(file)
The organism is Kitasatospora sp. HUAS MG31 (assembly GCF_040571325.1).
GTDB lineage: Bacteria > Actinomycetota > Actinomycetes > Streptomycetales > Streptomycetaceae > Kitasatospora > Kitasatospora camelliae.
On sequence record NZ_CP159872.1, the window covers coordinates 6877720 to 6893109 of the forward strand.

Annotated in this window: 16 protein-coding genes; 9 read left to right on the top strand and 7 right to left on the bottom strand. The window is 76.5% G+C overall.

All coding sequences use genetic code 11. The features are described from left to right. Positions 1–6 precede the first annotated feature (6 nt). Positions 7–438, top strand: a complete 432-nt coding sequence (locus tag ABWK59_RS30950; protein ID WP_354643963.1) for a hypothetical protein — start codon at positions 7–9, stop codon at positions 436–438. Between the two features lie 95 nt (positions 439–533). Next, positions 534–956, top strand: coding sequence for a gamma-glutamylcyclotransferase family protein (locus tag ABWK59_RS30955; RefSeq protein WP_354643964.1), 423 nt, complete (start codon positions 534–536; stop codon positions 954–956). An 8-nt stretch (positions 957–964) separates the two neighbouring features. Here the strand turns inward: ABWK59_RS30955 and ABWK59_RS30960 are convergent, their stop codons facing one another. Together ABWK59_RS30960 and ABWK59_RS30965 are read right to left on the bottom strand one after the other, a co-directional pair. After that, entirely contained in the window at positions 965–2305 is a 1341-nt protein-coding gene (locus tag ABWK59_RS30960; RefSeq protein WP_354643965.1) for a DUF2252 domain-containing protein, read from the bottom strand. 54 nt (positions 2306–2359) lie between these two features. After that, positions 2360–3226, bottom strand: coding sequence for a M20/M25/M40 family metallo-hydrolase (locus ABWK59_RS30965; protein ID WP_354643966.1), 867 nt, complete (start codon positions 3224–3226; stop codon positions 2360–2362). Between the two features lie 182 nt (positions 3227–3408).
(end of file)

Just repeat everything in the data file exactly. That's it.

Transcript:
The organism is Kitasatospora sp. HUAS MG31 (assembly GCF_040571325.1).
GTDB lineage: Bacteria > Actinomycetota > Actinomycetes > Streptomycetales > Streptomycetaceae > Kitasatospora > Kitasatospora camelliae.
On sequence record NZ_CP159872.1, the window covers coordinates 6877720 to 6893109 of the forward strand.

Annotated in this window: 16 protein-coding genes; 9 read left to right on the top strand and 7 right to left on the bottom strand. The window is 76.5% G+C overall.

All coding sequences use genetic code 11. The features are described from left to right. Positions 1–6 precede the first annotated feature (6 nt). Positions 7–438, top strand: a complete 432-nt coding sequence (locus tag ABWK59_RS30950; protein ID WP_354643963.1) for a hypothetical protein — start codon at positions 7–9, stop codon at positions 436–438. Between the two features lie 95 nt (positions 439–533). Next, positions 534–956, top strand: coding sequence for a gamma-glutamylcyclotransferase family protein (locus tag ABWK59_RS30955; RefSeq protein WP_354643964.1), 423 nt, complete (start codon positions 534–536; stop codon positions 954–956). An 8-nt stretch (positions 957–964) separates the two neighbouring features. Here the strand turns inward: ABWK59_RS30955 and ABWK59_RS30960 are convergent, their stop codons facing one another. Together ABWK59_RS30960 and ABWK59_RS30965 are read right to left on the bottom strand one after the other, a co-directional pair. After that, entirely contained in the window at positions 965–2305 is a 1341-nt protein-coding gene (locus tag ABWK59_RS30960; RefSeq protein WP_354643965.1) for a DUF2252 domain-containing protein, read from the bottom strand. 54 nt (positions 2306–2359) lie between these two features. After that, positions 2360–3226, bottom strand: coding sequence for a M20/M25/M40 family metallo-hydrolase (locus ABWK59_RS30965; protein ID WP_354643966.1), 867 nt, complete (start codon positions 3224–3226; stop codon positions 2360–2362). Between the two features lie 182 nt (positions 3227–3408).